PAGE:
Why I first arrived in Houston, Texas in the dead of night on a flight from Israel is a long story. It was many, many years ago, yet I vividly remember the plane landing quite late at night, and being dead tired.
Being in my 20’s, from a small town and not particularly wealthy, my experience at eating out was quite limited. Here and there some simple Middle Eastern restaurants, where my pleasure was to eat hummus with pita, and once in a while – when my brother-in-law was in a generous mood, a better, more “upscale” visit to a new restaurant in Netanya, my home town.
At that time, about forty years ago, the whole concept of eating out as a life-style was almost unknown to most Israelis (not anymore), and especially if you lived in a small town.
Restaurant styles were basically utilitarian. There was hardly any emphasis on furniture, decorations, and ambience – none of the good stuff you read about on Yelp or Chowhound. There were no food-critics, except for word of mouth, and you knew that one restaurant had better hummus than the other because someone told you so.
Cleanliness wasn’t an issue. If things looked superficially fine, it would be sufficient. I would venture a guess that most places I ate in at that time could hardly get a B today and maybe a C.
Jerry, our host who picked us up from the airport, was trying to find us a place to eat, but most of the restaurants in the area were closed already. After a couple of futile attempts he finally announced that the only place that would still be open would be Jack in the Box.
I assume there isn’t any American who doesn’t know what I’m referring to unless you were chained to your bed since birth. I, on the other hand, had no idea what he was referring to, and when he kept on apologizing – I told him that any place would be fine. I was hungry.
When he drove up to Jack’s box, they had a conversation! I was in awe. I could not believe that you talk to Jack and he actually responded. I inquired about Jack’s voice and how come Jack knows we’re driving by. (Jerry was bemused.) When asked about what’s inside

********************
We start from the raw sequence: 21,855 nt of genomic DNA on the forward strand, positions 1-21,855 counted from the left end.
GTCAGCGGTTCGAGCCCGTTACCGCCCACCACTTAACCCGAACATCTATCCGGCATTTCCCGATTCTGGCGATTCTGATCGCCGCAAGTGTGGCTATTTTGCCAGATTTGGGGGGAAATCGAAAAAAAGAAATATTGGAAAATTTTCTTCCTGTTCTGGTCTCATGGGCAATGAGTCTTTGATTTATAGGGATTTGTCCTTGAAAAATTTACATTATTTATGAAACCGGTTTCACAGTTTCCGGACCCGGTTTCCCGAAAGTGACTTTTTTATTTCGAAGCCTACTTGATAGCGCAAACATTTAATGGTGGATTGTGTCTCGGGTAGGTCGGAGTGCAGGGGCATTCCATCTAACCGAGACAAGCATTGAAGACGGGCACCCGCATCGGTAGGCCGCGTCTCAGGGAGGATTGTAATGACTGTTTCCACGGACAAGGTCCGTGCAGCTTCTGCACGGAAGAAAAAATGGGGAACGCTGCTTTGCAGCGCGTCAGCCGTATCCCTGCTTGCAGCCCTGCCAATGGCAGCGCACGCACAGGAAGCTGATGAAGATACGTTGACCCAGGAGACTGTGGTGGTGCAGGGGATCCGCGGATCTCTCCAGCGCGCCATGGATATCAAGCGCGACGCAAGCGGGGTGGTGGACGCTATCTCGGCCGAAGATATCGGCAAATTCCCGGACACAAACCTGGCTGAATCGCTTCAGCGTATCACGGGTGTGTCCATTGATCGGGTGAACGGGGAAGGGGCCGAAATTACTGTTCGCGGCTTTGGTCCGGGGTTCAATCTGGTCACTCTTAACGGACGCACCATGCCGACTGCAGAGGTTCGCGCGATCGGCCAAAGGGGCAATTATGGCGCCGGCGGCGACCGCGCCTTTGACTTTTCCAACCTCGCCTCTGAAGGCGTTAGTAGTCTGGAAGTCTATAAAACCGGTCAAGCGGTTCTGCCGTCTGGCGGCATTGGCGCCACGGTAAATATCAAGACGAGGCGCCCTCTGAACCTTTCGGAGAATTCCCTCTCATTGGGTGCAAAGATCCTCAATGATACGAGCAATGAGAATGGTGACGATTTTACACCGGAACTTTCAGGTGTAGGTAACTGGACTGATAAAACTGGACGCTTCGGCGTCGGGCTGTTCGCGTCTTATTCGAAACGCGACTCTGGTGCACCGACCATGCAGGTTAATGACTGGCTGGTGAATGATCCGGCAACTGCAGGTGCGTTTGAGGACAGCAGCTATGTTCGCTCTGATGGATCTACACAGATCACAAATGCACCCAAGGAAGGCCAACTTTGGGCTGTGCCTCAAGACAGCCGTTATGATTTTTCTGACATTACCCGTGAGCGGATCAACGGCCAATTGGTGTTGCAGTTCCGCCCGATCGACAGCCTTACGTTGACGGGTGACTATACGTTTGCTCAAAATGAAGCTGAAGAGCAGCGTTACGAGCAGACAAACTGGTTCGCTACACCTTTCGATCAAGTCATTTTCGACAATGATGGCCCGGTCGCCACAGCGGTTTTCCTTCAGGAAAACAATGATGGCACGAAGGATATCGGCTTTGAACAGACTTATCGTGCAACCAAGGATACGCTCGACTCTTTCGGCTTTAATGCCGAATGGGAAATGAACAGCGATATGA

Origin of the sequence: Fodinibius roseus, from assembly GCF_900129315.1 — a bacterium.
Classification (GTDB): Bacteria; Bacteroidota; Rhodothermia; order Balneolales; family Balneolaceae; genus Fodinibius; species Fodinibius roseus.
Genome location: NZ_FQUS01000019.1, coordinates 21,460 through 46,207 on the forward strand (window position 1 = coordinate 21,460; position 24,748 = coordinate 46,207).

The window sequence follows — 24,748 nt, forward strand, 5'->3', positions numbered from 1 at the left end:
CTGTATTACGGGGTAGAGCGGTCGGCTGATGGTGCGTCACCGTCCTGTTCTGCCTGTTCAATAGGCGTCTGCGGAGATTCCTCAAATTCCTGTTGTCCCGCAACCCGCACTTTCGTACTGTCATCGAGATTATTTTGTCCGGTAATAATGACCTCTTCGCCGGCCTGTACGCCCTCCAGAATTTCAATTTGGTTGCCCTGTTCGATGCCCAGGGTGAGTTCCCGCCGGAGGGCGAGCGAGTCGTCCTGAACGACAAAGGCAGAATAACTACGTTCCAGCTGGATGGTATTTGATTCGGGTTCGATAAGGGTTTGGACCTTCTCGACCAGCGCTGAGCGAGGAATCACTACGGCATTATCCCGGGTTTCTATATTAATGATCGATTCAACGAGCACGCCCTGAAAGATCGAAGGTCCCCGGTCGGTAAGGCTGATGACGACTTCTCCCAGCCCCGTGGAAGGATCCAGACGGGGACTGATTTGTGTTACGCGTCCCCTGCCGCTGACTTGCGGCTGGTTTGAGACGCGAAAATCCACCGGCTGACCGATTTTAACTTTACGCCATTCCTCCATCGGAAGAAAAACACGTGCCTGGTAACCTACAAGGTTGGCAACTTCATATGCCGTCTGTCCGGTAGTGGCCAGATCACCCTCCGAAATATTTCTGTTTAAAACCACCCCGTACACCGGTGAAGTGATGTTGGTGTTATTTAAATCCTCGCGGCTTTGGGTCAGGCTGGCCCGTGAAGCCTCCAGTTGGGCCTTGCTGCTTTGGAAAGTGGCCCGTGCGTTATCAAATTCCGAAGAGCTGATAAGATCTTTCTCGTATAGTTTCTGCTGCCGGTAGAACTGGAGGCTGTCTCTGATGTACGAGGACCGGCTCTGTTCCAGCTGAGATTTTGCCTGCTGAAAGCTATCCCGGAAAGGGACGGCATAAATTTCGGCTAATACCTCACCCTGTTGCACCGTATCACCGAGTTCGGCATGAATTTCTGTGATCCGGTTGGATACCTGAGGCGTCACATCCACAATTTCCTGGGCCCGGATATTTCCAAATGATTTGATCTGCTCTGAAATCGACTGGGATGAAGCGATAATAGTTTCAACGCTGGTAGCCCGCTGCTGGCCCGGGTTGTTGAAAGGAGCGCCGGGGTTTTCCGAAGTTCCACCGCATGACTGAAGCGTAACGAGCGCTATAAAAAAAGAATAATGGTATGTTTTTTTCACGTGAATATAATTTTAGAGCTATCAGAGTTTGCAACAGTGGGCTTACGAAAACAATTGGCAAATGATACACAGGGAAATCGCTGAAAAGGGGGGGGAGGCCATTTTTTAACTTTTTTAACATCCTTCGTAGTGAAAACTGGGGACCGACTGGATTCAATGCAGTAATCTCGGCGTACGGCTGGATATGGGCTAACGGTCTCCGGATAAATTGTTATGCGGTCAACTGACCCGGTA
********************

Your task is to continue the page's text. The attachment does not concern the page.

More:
the little building, Jerry pulled into the parking lot and said that we could dine inside.
I was so impressed! Yes, Jack in the Box was my first dining experience in the US and I thought I entered an upscale restaurant.
First and foremost there were the colors. There were bright reds and yellows, and I’ve never seen a restaurant where the colors were so bold.
Then the cleanliness! Everything was shiny and sparkling clean. So clean that I understood for the first time that what I was used to in my limited experience, was limited indeed.
The staff was so nice! They greeted us with a smile and said: “Welcome to Jack in the Box!” I was truly mystified. It was so late, and they were still smiling!
My hummus and pita place in Israel had a waiter who wore a dirty apron; there was always a cigarette hanging from his lips; he always looked severely preoccupied and though not impatient – his demeanor made it clear that he’s in a rush, that he had better things to do. What the rush was I never understood, because there were always just a few patrons in the restaurant, but still…
The hamburger’s aroma entered my nostrils and I thought I was in heaven, when Jerry brought our order to our table. The expression on Jerry’s face slowly turned to one of pity and embarrassment as I excitedly told him that he shouldn’t feel bad about taking us to this fine dining establishment; that this was the nicest restaurant I’ve ever been to; that I would probably come here every day. Yes, I noticed his expression, but I was I was too tired (too green?) to decipher it. Besides, I was in a state of hamburger bliss.
Months later, now settled in and getting to know Houston, I had a short conversation with Jerry. We were talking about going to a new restaurant that his girlfriend had heard of. After giving me directions and getting up to leave he smirked and said: “You know, Rachel, we can go there, or we can go to this famous upscale restaurant, the one you love so much, Jack in the Box!
I looked at him and said: “Jack in the Box is great, Jerry. It’s clean, it’s efficient, it’s cheap and I love talking to Jack! Oh, and I love their fries more than McDonald’s”
Jerry looked at me with surprise: “Rachel, even though I really don’t like Jack in the Box, hearing you compare the fries is a definite sign of assimilation.”
I still have fond feelings towards Jack, even when later on I’ve discovered other drive-thru places, and better – more upscale restaurants.
In my heart I’m still the girl from Netanya who is happy to eat hummus or a sandwich, and hardly ever willing to drive far away for food. I eat out a lot. I frequently meet people for lunch, dinner and breakfast. I’ve been to simple and fine restaurants – but basically I’m happy with the tuna sandwiches that Peter makes, or some good bread and cheese with cut up vegetables.
The other day I went to the bank, and Jack in the Box was next door. I decided to eat their chicken fajita pita and fries. The place was full with mothers and their children, and I resisted the impulse to tell them not to feed their children any meat that’s not organic, nor did I tell the day-laborers who were drinking diet coke about how artificial sweeteners can cause cancer.
But, then my number was called, I took my order, sat at the clean table, amidst the bright colors, and enjoyed my food, especially the curly fries.